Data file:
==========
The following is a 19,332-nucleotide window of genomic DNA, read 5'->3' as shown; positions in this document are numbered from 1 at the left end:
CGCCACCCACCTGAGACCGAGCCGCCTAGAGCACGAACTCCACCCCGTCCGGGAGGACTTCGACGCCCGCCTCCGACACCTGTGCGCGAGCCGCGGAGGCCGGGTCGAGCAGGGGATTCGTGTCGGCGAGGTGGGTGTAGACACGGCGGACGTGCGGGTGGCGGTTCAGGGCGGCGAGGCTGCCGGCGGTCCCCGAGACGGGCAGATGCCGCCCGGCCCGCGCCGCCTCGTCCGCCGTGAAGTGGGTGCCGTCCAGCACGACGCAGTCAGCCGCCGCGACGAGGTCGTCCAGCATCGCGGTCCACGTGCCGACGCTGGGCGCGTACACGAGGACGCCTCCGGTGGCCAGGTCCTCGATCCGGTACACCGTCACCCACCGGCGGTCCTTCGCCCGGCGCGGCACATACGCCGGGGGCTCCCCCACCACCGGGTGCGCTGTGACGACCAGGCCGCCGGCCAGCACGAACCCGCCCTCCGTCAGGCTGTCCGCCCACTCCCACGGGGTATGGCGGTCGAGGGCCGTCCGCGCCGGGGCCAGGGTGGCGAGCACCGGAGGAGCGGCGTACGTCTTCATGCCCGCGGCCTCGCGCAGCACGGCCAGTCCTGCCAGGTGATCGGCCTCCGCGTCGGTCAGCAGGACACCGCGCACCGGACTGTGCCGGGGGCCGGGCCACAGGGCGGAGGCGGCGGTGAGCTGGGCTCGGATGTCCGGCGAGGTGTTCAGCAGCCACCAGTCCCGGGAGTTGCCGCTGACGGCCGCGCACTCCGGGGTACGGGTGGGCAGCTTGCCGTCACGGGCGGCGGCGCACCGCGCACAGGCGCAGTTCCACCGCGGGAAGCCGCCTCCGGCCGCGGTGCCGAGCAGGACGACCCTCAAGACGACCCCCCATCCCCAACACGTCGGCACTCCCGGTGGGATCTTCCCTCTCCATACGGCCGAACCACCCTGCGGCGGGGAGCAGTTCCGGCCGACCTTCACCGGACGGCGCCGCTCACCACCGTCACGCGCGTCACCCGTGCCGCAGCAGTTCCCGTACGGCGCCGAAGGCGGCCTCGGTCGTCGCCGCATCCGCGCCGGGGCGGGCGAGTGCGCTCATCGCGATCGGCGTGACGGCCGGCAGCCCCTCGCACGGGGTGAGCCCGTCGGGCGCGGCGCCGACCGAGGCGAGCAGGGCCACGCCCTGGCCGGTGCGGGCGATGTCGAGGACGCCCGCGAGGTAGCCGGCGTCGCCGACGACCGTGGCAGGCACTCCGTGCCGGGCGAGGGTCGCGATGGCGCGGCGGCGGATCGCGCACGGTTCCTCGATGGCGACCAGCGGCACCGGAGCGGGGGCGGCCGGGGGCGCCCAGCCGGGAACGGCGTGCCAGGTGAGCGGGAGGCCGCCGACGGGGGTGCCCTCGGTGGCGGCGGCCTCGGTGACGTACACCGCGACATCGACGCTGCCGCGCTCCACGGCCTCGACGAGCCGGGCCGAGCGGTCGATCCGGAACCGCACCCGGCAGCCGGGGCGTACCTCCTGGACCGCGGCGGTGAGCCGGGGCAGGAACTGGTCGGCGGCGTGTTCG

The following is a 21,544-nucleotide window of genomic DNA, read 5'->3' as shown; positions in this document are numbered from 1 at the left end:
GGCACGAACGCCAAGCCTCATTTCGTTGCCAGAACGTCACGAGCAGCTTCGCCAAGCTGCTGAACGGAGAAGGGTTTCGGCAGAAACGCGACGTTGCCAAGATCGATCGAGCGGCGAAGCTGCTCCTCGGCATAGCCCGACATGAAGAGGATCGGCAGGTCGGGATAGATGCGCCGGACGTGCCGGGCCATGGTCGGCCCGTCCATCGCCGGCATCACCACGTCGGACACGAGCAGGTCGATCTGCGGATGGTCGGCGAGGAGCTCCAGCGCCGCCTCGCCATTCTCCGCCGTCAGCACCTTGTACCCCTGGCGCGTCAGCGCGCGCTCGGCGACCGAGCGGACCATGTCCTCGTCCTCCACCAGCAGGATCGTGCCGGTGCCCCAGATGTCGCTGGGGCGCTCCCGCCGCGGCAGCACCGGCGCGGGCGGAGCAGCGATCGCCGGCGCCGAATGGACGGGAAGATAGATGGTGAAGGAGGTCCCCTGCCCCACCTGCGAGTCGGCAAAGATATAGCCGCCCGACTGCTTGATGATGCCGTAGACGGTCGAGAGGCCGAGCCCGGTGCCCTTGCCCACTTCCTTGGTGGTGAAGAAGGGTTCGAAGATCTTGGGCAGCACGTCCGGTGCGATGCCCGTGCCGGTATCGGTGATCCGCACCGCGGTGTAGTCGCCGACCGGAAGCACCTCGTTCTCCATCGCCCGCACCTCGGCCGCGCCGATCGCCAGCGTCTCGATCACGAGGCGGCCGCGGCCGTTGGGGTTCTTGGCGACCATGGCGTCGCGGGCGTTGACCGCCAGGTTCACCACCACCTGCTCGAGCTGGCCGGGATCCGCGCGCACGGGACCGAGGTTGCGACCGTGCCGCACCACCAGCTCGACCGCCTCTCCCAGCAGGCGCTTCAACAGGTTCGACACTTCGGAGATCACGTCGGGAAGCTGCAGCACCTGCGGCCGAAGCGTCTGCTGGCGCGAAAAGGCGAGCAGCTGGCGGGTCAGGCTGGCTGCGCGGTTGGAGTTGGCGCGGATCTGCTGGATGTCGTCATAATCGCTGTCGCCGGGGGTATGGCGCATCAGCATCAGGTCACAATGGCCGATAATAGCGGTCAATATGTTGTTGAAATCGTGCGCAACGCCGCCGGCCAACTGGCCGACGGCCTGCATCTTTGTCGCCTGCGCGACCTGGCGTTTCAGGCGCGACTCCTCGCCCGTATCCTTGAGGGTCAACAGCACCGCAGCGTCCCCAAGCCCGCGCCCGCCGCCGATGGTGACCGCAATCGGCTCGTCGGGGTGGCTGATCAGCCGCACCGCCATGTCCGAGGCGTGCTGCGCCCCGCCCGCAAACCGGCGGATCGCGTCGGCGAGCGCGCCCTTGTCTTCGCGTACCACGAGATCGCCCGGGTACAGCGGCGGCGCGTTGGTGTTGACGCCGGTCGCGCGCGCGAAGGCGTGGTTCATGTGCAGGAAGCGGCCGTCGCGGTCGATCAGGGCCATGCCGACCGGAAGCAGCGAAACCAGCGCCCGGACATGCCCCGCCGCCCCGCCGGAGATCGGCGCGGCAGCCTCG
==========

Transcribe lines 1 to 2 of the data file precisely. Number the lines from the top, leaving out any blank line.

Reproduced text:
The following is a 19,332-nucleotide window of genomic DNA, read 5'->3' as shown; positions in this document are numbered from 1 at the left end:
CGCCACCCACCTGAGACCGAGCCGCCTAGAGCACGAACTCCACCCCGTCCGGGAGGACTTCGACGCCCGCCTCCGACACCTGTGCGCGAGCCGCGGAGGCCGGGTCGAGCAGGGGATTCGTGTCGGCGAGGTGGGTGTAGACACGGCGGACGTGCGGGTGGCGGTTCAGGGCGGCGAGGCTGCCGGCGGTCCCCGAGACGGGCAGATGCCGCCCGGCCCGCGCCGCCTCGTCCGCCGTGAAGTGGGTGCCGTCCAGCACGACGCAGTCAGCCGCCGCGACGAGGTCGTCCAGCATCGCGGTCCACGTGCCGACGCTGGGCGCGTACACGAGGACGCCTCCGGTGGCCAGGTCCTCGATCCGGTACACCGTCACCCACCGGCGGTCCTTCGCCCGGCGCGGCACATACGCCGGGGGCTCCCCCACCACCGGGTGCGCTGTGACGACCAGGCCGCCGGCCAGCACGAACCCGCCCTCCGTCAGGCTGTCCGCCCACTCCCACGGGGTATGGCGGTCGAGGGCCGTCCGCGCCGGGGCCAGGGTGGCGAGCACCGGAGGAGCGGCGTACGTCTTCATGCCCGCGGCCTCGCGCAGCACGGCCAGTCCTGCCAGGTGATCGGCCTCCGCGTCGGTCAGCAGGACACCGCGCACCGGACTGTGCCGGGGGCCGGGCCACAGGGCGGAGGCGGCGGTGAGCTGGGCTCGGATGTCCGGCGAGGTGTTCAGCAGCCACCAGTCCCGGGAGTTGCCGCTGACGGCCGCGCACTCCGGGGTACGGGTGGGCAGCTTGCCGTCACGGGCGGCGGCGCACCGCGCACAGGCGCAGTTCCACCGCGGGAAGCCGCCTCCGGCCGCGGTGCCGAGCAGGACGACCCTCAAGACGACCCCCCATCCCCAACACGTCGGCACTCCCGGTGGGATCTTCCCTCTCCATACGGCCGAACCACCCTGCGGCGGGGAGCAGTTCCGGCCGACCTTCACCGGACGGCGCCGCTCACCACCGTCACGCGCGTCACCCGTGCCGCAGCAGTTCCCGTACGGCGCCGAAGGCGGCCTCGGTCGTCGCCGCATCCGCGCCGGGGCGGGCGAGTGCGCTCATCGCGATCGGCGTGACGGCCGGCAGCCCCTCGCACGGGGTGAGCCCGTCGGGCGCGGCGCCGACCGAGGCGAGCAGGGCCACGCCCTGGCCGGTGCGGGCGATGTCGAGGACGCCCGCGAGGTAGCCGGCGTCGCCGACGACCGTGGCAGGCACTCCGTGCCGGGCGAGGGTCGCGATGGCGCGGCGGCGGATCGCGCACGGTTCCTCGATGGCGACCAGCGGCACCGGAGCGGGGGCGGCCGGGGGCGCCCAGCCGGGAACGGCGTGCCAGGTGAGCGGGAGGCCGCCGACGGGGGTGCCCTCGGTGGCGGCGGCCTCGGTGACGTACACCGCGACATCGACGCTGCCGCGCTCCACGGCCTCGACGAGCCGGGCCGAGCGGTCGATCCGGAACCGCACCCGGCAGCCGGGGCGTACCTCCTGGACCGCGGCGGTGAGCCGGGGCAGGAACTGGTCGGCGGCGTGTTCG